In September 2021 StreetNet International Coordinator Oksana Abboud jointly with WIEGO Global Advocacy and Urban Policy Specialist Pilar Balbuena went on a field trip to New York City to get to know better the work of our affiliate organization Street Vendor Project and learn more about their achievements, as well as share knowledge and experiences.
About Street Vendor Project
Street Vendor Project (SVP) is a city-based grassroots street vendors’ organization, which is part of the nonprofit Urban Justice Center. It was founded in 2001 and currently has 2,000 members, 95% of whom are migrants from Central America and also from North Africa, Senegal, India and China. More than half of SVP members (60%) are women. All members of Street Vendors Project have access to a membership card, legal training and services, loans and emergency funds, general help and admission to the Vendy Awards. All members must pay annual fees of 100 USD and have a right to vote for the SVP Leadership Board.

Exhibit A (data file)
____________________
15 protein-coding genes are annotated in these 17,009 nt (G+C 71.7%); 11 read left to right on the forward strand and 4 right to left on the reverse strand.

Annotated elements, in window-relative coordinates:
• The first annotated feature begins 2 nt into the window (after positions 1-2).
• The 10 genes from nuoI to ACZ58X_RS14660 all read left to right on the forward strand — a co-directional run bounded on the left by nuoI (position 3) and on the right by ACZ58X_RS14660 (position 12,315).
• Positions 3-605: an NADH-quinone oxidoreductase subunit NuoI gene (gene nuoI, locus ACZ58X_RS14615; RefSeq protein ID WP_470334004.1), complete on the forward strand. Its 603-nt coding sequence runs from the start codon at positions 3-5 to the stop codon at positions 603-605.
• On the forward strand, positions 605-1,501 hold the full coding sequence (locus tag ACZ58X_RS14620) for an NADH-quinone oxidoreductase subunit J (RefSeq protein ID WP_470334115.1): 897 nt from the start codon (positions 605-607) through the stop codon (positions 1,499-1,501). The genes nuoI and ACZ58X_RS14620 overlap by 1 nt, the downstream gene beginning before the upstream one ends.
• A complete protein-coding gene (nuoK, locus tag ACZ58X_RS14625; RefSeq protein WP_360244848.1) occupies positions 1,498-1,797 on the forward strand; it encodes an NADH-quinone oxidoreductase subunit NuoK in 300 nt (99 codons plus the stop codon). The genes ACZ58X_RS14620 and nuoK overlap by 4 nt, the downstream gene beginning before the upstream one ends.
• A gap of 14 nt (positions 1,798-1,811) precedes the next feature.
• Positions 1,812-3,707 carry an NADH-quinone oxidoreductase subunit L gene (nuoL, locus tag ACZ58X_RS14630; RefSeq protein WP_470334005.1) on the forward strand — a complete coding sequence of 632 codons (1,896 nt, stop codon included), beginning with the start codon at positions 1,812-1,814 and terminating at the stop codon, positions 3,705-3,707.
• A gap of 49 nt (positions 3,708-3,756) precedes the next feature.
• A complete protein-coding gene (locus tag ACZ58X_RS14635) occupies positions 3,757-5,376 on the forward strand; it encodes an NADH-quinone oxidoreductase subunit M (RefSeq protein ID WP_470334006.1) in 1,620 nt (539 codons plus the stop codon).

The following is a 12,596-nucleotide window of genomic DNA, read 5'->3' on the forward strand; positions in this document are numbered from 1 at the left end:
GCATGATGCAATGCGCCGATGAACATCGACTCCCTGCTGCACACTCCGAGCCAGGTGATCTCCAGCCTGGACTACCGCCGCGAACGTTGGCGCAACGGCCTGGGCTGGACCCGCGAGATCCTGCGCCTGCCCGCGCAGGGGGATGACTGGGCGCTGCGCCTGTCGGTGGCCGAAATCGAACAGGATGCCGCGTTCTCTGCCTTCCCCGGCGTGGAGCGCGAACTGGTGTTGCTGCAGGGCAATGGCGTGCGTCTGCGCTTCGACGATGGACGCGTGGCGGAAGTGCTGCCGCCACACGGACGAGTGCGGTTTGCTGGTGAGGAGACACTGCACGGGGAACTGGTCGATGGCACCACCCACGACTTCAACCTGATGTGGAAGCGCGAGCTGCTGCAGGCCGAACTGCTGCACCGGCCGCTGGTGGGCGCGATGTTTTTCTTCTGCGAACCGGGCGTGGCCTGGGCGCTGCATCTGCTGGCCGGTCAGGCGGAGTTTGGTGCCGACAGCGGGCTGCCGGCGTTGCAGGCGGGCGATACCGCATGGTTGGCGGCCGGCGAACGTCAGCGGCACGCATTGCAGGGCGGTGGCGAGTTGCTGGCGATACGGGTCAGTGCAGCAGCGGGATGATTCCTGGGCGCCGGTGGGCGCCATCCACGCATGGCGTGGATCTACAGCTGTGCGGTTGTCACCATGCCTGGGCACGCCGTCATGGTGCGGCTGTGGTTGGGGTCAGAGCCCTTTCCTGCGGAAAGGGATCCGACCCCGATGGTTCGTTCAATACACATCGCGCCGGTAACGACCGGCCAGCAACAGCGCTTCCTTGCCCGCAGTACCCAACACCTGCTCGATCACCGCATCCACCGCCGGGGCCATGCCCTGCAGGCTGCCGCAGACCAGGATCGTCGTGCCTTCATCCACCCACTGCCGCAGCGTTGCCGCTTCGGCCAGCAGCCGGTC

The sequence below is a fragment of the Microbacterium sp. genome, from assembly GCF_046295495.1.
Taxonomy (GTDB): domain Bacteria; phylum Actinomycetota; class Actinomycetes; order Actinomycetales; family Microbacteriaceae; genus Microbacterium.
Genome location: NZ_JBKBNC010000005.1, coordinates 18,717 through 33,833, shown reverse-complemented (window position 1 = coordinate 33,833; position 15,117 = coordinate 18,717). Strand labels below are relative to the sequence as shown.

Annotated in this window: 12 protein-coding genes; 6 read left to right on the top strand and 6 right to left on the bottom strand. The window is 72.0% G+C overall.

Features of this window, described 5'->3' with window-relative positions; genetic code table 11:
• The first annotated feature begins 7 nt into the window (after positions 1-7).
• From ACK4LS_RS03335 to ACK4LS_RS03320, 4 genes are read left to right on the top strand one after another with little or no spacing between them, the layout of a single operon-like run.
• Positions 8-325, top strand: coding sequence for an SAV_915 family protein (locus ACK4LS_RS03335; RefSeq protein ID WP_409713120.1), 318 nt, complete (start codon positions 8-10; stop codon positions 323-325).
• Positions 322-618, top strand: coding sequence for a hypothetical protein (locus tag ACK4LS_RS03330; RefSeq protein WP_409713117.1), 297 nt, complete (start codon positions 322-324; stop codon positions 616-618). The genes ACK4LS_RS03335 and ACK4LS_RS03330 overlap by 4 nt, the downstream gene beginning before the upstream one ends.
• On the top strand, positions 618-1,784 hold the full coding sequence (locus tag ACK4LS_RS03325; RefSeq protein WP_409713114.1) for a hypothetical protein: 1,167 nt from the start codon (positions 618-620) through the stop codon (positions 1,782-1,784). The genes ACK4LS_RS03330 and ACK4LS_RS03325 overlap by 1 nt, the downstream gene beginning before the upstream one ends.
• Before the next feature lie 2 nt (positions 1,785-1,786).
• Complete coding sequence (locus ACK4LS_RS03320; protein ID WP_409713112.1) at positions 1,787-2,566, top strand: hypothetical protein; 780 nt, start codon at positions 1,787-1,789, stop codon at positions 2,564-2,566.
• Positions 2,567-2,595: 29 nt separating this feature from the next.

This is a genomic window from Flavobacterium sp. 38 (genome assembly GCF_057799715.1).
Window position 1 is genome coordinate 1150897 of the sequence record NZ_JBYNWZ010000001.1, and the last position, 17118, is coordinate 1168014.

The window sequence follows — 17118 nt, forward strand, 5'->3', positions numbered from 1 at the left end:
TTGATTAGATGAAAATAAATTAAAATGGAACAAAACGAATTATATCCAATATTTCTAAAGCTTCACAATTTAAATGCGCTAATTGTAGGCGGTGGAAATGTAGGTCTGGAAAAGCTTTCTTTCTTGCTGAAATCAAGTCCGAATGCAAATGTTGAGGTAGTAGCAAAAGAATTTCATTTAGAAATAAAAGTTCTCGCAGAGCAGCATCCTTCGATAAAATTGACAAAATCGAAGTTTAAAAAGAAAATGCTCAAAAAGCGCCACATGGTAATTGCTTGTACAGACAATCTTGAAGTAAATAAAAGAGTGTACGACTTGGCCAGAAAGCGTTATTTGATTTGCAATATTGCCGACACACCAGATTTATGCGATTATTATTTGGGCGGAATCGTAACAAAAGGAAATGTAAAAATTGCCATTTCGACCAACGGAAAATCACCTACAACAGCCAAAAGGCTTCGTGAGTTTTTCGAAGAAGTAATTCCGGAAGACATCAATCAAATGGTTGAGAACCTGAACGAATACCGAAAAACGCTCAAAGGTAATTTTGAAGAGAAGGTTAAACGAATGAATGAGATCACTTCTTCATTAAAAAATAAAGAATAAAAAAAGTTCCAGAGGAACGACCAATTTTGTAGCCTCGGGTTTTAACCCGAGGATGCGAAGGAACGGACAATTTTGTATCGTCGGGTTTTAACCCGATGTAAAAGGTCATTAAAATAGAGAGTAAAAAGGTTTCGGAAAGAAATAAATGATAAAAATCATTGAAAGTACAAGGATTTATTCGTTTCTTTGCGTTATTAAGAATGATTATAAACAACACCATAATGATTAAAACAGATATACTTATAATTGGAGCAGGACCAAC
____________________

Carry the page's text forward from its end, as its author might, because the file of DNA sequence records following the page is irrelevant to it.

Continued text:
The three main goals of SVP are:
- More permits and licenses. Due to permit and licensing limits, there are long waiting lists and black markets, causing many to vend not legally.
- More open streets and public spaces. Many streets and plazas have been closed off to vending due to political pressure by wealthy real state and corporate interests. Vendors need access to more public space in order to work.
- More respect. Police and health officers must be better trained to give the vendors respect they deserve. Vendors must be consulted before decisions are made that affect them.
The SVP structure is composed of a Leadership Board, the highest decision-making body in the organization, hired staff members and an Advisory Board of independent professionals who provide expert advice.
Mobilizing during the pandemic